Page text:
A Consideration of an LLC for a 501(C)(3) Nonprofit Organization

52 Pages Posted: 9 Oct 2012 Last revised: 28 Jan 2014

Date Written: October 8, 2012


With limited liability companies (LLCs) being formed at two to three times the frequency with which people form corporations, the LLC is indisputably the "entity of choice" for one forming a business today. Quite apart from the advantages in tax treatment that an LLC offers, the flexibility, adaptability, and informality the LLC offers as "a creature of contract" is of real value to those forming a business organization, especially one that is "small" or has relatively few people involved in its organization and management. In contrast, in the nonprofit sector it is the nonprofit corporation — with its less flexible structure and myriad formalities — that is the predominant form of organization.

The nonprofit sector is large and growing and includes two million or more various kinds of nonprofit organizations exempt from federal taxation under § 501(c) of the Internal Revenue Code. The largest percentage of registered and reporting nonprofits — 60%, practically speaking — are organized under § 501(c) (3) of the Code. These are "public charities" subject to a "nondistribution constraint" and to which both organizational and operational tests are applied to ensure that they serve "a public rather than a private interest." According to data reported by The Urban Institute, nearly half of these reported annual expenses of less than $100,000, and just short of another 30% reported expenses above $100,000 but less than $500,000. These are "small charities" for which organization as an LLC rather than as a corporation could be suitable and advantageous.

The IRS does not dictate the form in which to organize a nonprofit; and in consequence, the question arises whether a LLC would be possible and appropriate. Although the LLC is in fact being used in the nonprofit organizational world, the IRS has limited use of the LLC to situations where a 501(c) (3) nonprofit is the organizer. It is time to rethink that position since much has changed since the IRS announced that position. Nevertheless, several questions would have to be addressed and resolved consistently with nonprofit law principles — questions for which LLC Acts typically provide default positions that run counter to nonprofit principles. These include:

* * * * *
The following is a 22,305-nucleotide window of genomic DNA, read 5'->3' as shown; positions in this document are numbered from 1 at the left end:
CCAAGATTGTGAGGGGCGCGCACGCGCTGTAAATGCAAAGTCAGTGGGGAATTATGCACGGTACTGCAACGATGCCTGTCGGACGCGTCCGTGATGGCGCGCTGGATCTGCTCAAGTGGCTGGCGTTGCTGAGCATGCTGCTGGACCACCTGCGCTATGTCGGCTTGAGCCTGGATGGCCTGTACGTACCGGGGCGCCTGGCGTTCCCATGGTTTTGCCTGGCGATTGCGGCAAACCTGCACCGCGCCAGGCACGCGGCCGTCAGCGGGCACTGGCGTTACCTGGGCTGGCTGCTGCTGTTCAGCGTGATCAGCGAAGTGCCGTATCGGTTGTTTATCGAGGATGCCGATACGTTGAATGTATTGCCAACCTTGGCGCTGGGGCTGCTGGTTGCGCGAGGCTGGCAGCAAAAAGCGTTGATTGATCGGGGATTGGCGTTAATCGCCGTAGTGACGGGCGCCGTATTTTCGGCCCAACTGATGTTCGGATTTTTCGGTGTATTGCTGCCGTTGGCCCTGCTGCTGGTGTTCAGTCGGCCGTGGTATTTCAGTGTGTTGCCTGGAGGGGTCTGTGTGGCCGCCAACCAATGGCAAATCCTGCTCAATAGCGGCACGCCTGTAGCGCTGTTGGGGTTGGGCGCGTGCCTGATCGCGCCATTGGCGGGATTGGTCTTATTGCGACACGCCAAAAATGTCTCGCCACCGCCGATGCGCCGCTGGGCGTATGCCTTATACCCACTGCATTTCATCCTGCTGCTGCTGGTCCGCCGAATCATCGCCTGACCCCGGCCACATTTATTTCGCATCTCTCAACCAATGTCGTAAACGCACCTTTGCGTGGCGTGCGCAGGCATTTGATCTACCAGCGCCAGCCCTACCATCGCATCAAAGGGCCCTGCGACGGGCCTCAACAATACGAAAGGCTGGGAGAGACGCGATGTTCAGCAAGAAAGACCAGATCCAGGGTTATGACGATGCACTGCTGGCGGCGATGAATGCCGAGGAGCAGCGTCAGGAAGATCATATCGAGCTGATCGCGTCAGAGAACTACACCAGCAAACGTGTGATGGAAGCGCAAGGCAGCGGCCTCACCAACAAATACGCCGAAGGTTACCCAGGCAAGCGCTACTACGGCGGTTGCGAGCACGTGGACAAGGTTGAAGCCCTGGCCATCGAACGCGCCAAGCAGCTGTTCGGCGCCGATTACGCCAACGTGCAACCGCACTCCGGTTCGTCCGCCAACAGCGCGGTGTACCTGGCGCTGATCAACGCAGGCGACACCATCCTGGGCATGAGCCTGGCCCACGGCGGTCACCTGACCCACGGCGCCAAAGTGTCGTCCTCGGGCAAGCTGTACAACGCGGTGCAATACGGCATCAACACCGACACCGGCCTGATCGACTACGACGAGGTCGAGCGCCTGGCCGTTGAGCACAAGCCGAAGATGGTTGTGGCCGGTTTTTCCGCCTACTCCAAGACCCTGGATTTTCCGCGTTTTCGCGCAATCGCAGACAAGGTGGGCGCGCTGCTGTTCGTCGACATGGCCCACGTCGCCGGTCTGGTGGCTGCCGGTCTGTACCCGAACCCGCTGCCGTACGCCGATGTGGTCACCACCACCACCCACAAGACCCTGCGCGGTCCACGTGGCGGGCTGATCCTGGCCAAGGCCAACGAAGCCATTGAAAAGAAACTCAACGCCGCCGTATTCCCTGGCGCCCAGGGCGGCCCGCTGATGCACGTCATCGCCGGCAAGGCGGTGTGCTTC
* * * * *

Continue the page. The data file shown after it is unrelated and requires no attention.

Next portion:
- whether operation of a 501(c) (3) nonprofit is a proper purpose for an LLC, since an LLC typically operates a business for profit and provides individual members with flow-through tax treatment?

- whether an LLC's management structure is appropriate for a nonprofit?

- whether fiduciary duties of management, and the freedom to narrow and amend them by agreement, is consistent with a 501(c) (3) organization?

- whether state laws authorizing LLCs are consistent with the Internal Revenue Code's ban on inurement and private benefit for a 501(c) (3)?

- whether state LLCs laws under which a 501(c) (3) nonprofit might be organized offer the necessary protection of charitable assets?

This article explores each of these questions and concludes that none should prevent an LLC from being considered for a 501(c) (3) nonprofit organization, especially a small charity. IRS regulations, however, considerably cloud that possibility and make it unlikely. Yet changes in state legislation since the IRS initially adopted its position allow an LLC to address concerns the IRS has about a public charity, and reconsideration of its position is warranted in order to make available to the nonprofit world — especially small charities — the structural and operational advantages of an LLC.

Suggested Citation

Walker, David S., A Consideration of an LLC for a 501(C)(3) Nonprofit Organization (October 8, 2012). William Mitchell Law Review, Vol. 38, pp. 627-77, 2012, Drake University Law School Research Paper No. 12-24, Available at SSRN: https://ssrn.com/abstract=2158907

David S. Walker (Contact Author)

Drake University Law School ( email )

27th & Carpenter Sts.
Des Moines, IA 50311
United States

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